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Pathol Res Pract. 2000;196(3):199-204.

Congenital mesoblastic nephroma: report of a Case with review of the most significant literature.

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  • 1Department of Anatomic Pathology, IRCCS-Hospital Casa Sollievo della Sofferenza, San Giovanni Rotondo, FG, Italy.



Congenital mesoblastic nephroma (CMN) is a rare pediatric tumor of the kidney with the highest peak of incidence during the first 3 postnatal months. It has previously been confused with Wilms' tumor (which, on the contrary, is rare during the first six months of age and is still considered a histogenetic congener). CMN almost always has a favourable prognosis. Therefore, CMN needs to be correctly diagnosed and differentiated from other pediatric renal neoplasms. Two morphological subtypes are currently distinguished histologically: the classical or leiomyomatous type and the atypical or cellular type. Mixed forms with a combination of the two patterns are also on record. Recurrence and even tumor-related death have been described in the literature and always related to the atypical form or to the mixed form, particularly in patients aged more than 3 months and in those cases in which the surgical removal was not complete. Opinions concerning post-surgical clinical management, especially in regard to adjuvant therapy, are not unanimous.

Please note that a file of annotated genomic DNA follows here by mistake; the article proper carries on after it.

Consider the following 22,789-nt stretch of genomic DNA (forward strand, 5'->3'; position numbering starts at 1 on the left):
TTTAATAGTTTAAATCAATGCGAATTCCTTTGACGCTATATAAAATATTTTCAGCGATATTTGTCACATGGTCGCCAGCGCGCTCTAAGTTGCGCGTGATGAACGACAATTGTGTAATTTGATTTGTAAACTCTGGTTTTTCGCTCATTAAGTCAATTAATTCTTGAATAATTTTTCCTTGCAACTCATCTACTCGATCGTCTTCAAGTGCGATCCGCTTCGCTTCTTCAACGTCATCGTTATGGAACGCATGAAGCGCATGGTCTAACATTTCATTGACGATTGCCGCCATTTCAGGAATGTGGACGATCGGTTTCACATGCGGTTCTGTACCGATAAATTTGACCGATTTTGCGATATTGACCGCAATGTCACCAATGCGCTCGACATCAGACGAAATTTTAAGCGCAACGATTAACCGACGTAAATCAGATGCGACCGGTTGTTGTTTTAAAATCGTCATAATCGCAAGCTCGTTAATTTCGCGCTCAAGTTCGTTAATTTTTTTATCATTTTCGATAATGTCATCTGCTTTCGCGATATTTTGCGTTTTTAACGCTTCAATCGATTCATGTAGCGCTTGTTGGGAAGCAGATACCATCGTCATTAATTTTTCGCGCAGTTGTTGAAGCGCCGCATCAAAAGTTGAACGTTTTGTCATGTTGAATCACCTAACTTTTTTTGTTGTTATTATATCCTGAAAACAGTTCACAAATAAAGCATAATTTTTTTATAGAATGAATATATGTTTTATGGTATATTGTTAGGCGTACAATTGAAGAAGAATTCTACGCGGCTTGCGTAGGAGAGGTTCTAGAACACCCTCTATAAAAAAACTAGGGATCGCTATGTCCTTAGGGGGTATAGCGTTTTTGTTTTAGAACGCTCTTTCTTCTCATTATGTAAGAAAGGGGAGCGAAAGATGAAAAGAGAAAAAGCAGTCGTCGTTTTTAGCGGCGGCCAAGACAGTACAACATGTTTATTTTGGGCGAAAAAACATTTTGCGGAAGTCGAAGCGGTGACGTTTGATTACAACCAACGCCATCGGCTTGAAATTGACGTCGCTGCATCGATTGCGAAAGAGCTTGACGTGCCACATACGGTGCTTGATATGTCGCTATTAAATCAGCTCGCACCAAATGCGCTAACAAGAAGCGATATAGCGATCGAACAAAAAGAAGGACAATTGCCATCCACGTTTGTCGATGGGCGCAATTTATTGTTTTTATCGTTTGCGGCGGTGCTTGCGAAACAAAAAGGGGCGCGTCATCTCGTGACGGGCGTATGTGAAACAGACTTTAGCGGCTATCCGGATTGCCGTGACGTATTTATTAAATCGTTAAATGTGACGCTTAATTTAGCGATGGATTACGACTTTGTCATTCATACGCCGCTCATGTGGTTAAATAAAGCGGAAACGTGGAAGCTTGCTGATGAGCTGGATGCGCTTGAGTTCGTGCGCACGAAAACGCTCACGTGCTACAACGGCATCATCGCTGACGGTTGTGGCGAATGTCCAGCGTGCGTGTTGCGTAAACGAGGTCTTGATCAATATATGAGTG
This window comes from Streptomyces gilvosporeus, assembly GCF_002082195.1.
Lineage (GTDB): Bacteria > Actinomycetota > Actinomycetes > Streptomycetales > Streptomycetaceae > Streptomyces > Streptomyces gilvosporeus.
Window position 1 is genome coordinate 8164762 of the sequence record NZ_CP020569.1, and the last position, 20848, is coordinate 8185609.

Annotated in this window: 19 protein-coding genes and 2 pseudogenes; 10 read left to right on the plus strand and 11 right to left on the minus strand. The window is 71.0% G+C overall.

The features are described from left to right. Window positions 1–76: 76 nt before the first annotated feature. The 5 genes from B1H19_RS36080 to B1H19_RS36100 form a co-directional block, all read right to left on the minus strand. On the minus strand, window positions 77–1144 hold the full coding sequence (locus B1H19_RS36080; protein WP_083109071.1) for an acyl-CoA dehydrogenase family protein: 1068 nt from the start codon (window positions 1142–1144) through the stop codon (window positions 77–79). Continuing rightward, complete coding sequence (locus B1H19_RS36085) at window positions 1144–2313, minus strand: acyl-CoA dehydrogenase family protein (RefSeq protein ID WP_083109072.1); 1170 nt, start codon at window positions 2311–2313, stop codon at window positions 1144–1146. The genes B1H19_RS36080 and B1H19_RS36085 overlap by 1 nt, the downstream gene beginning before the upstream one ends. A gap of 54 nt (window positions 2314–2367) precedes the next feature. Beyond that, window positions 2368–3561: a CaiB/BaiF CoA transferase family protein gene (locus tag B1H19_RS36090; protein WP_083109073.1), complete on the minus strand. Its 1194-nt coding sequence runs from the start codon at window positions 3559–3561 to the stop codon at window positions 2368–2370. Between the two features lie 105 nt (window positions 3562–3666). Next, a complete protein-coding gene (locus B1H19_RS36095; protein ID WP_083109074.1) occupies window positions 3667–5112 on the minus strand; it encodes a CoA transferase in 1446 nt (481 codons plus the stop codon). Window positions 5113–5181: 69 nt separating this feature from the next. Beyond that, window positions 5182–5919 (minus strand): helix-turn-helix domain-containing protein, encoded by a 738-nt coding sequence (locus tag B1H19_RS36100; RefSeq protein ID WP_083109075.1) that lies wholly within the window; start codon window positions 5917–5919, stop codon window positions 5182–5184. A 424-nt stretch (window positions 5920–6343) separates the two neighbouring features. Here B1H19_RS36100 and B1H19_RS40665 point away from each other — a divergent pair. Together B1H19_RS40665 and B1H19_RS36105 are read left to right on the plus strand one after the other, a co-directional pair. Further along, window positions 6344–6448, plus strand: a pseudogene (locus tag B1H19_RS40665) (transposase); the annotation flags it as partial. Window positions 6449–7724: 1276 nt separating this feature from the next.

A case of CMN, predominantly of the classical histological subtype diagnosed in a baby with a follow-up of 6 years, is herein presented. The tumor was discovered at birth and surgically removed after one month. Since the tumor showed a high mitotic index (one of the characteristics of the cellular subtype) and the perirenal fat was focally involved with the tumor, the possibility of giving adjuvant chemotherapy was considered. Flow cytometric analysis was also performed which showed a diploid DNA content of neoplastic cells.


The tumor was completely removed, surgical margins were free histologically, and no clear-cut histological features of the atypical subtype were noted. Flow cytometrically, it showed the euploid DNA content. Consequently no additional therapy was given. Six years after surgery the patient is developing well and is free of disease. He has regular follow-up examinations.


CMN almost always pursues a benign clinical course if diagnosed under three months of age and if totally surgically excised independent of histological type. Criteria for management of atypical cases are not unanimous in regard to the benefit of additional therapy after surgery.

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